For her part, María Gallego, who began to learn about psychology and children in the pediatric service of a Galician hospital three decades ago, emphasizes that “It is false that there are many children with anxiety because of the masks”. He believes that what really affects the mental health of children is "that the pandemic has not been over for a long time, ineffective school protocols against contagion by aerosols and death or consequences in them or in their reference figures".

Both psychologists point to institutions such as the American Academy of Pediatrics, which has highlighted that there is no evidence that the use of masks interferes with the development of speech or social communication. Also, in Spain they are not compulsory until age 6, and children can spend a lot of face-to-face time with family members without them, at home.

A study from the University of Miami showed that wearing a mask at school does not affect young children's ability to learn language, even if they are hearing impaired. Walter Gilliam, a child psychiatrist at Yale University, has pointed out in a recent “National Geographic” report that children “have no more difficulty reading the emotions of a person wearing a mask than they do for a person wearing glasses. Sun".

In Spain, the General Council of Associations of Speech Therapists has affirmed that "There is no scientific evidence that the use of the mask causes language delay."

There is also no evidence that it significantly impairs breathing. A meta-analysis of 10 studies shows that the fluctuation of CO2 and oxygen levels between adults and children wearing masks remained within the normal range.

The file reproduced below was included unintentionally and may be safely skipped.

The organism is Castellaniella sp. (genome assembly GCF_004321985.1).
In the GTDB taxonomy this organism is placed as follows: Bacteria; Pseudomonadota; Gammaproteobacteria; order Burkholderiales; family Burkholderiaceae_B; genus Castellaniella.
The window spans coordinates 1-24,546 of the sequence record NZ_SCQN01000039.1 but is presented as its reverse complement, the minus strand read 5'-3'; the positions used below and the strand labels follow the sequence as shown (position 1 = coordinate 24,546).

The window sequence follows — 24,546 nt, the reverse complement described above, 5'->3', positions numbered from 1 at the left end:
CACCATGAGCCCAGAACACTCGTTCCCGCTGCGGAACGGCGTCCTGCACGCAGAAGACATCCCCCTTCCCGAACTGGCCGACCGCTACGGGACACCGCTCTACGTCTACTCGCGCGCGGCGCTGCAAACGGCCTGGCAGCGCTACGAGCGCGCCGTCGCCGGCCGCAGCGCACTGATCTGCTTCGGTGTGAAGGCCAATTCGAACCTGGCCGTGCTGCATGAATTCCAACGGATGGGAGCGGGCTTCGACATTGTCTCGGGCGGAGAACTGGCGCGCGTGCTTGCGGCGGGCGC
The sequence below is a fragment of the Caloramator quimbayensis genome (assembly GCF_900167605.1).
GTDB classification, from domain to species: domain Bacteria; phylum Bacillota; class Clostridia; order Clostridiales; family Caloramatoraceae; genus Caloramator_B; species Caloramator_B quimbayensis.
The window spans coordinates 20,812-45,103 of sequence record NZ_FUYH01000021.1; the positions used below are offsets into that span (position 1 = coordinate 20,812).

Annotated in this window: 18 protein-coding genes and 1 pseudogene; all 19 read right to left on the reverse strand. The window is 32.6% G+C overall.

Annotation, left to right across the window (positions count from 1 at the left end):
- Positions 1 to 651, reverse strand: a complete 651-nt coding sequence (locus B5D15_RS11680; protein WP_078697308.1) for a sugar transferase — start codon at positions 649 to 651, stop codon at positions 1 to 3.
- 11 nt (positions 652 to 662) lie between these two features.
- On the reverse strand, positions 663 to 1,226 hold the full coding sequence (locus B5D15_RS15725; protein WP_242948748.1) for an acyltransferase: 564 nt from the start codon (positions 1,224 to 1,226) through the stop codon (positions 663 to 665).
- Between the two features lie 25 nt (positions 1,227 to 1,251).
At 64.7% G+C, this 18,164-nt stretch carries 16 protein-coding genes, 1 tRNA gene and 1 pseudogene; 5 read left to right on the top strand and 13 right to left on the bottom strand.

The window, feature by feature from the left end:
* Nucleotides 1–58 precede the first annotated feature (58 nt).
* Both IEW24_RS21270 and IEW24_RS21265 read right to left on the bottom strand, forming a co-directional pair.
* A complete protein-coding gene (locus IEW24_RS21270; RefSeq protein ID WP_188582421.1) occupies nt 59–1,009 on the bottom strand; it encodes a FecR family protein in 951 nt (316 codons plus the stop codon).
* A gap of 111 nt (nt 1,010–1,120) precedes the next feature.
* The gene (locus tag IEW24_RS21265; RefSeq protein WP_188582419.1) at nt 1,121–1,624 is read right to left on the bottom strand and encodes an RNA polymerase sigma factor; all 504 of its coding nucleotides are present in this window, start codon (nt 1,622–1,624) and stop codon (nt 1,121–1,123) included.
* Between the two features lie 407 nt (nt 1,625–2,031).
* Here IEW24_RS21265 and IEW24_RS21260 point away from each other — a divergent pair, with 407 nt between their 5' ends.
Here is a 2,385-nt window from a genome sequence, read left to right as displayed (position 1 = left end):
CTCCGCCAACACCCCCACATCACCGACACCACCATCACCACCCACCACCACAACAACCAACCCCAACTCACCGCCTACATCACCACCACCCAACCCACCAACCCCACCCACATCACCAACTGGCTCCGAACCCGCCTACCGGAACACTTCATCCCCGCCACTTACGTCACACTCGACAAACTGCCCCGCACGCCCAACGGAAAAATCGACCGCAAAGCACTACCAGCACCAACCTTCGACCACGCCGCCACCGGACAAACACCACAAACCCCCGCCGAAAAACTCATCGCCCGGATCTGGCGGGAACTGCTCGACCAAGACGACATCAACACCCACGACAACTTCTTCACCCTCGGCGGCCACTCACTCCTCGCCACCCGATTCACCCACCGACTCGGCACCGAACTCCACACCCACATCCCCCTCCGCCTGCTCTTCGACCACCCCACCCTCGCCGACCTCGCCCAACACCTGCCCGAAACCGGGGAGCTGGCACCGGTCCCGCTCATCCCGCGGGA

Another of the most used arguments against the use of masks by children is the one that maintains that the little ones who wear them live in a sterile bubble and that not coming into contact with pathogens makes them candidates for future allergies and having a system untrained immune system FARO already inquired about this issue in October, when some communities were studying removing the masks from children. The professor of Immunology Africa González pointed out then that "Wearing a mask in class does not mean that the immune system will not develop."

Allergists point out that children will not have more allergies from wearing a mask in closed spaces. The hygiene hypothesis does not say that allergy develops from a lack of exposure to pathogens in general, but to certain bacteria, fungi and parasites common in rural settings (stables, hay, unpasteurized milk...). In fact, some viruses that are usually contracted in childhood have been linked to the origin of some allergic diseases and with a greater sensitivity to pulmonary allergens.